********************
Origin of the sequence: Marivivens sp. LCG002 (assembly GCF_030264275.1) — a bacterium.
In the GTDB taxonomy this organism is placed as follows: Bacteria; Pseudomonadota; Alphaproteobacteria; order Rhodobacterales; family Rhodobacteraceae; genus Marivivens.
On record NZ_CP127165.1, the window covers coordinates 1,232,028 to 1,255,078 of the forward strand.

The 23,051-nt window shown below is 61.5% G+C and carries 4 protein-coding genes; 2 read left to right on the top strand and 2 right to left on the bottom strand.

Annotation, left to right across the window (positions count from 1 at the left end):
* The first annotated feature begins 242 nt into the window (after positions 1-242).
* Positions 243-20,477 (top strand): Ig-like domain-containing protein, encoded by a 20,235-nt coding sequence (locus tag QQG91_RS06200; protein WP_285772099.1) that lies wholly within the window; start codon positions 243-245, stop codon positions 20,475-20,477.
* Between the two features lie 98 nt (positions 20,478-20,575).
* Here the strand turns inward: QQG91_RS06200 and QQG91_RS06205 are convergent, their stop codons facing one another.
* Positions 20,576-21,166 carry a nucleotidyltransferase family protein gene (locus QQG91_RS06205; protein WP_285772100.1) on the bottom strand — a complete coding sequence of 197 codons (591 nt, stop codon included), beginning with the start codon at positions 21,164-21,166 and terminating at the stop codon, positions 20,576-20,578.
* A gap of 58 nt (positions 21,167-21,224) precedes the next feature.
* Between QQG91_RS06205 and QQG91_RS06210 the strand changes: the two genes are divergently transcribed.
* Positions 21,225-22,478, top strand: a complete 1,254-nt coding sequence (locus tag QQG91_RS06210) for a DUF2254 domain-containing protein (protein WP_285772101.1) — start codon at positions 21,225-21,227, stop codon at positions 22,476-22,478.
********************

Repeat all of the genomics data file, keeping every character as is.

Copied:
Origin of the sequence: Marivivens sp. LCG002 (assembly GCF_030264275.1) — a bacterium.
In the GTDB taxonomy this organism is placed as follows: Bacteria; Pseudomonadota; Alphaproteobacteria; order Rhodobacterales; family Rhodobacteraceae; genus Marivivens.
On record NZ_CP127165.1, the window covers coordinates 1,232,028 to 1,255,078 of the forward strand.

The 23,051-nt window shown below is 61.5% G+C and carries 4 protein-coding genes; 2 read left to right on the top strand and 2 right to left on the bottom strand.

Annotation, left to right across the window (positions count from 1 at the left end):
* The first annotated feature begins 242 nt into the window (after positions 1-242).
* Positions 243-20,477 (top strand): Ig-like domain-containing protein, encoded by a 20,235-nt coding sequence (locus tag QQG91_RS06200; protein WP_285772099.1) that lies wholly within the window; start codon positions 243-245, stop codon positions 20,475-20,477.
* Between the two features lie 98 nt (positions 20,478-20,575).
* Here the strand turns inward: QQG91_RS06200 and QQG91_RS06205 are convergent, their stop codons facing one another.
* Positions 20,576-21,166 carry a nucleotidyltransferase family protein gene (locus QQG91_RS06205; protein WP_285772100.1) on the bottom strand — a complete coding sequence of 197 codons (591 nt, stop codon included), beginning with the start codon at positions 21,164-21,166 and terminating at the stop codon, positions 20,576-20,578.
* A gap of 58 nt (positions 21,167-21,224) precedes the next feature.
* Between QQG91_RS06205 and QQG91_RS06210 the strand changes: the two genes are divergently transcribed.
* Positions 21,225-22,478, top strand: a complete 1,254-nt coding sequence (locus tag QQG91_RS06210) for a DUF2254 domain-containing protein (protein WP_285772101.1) — start codon at positions 21,225-21,227, stop codon at positions 22,476-22,478.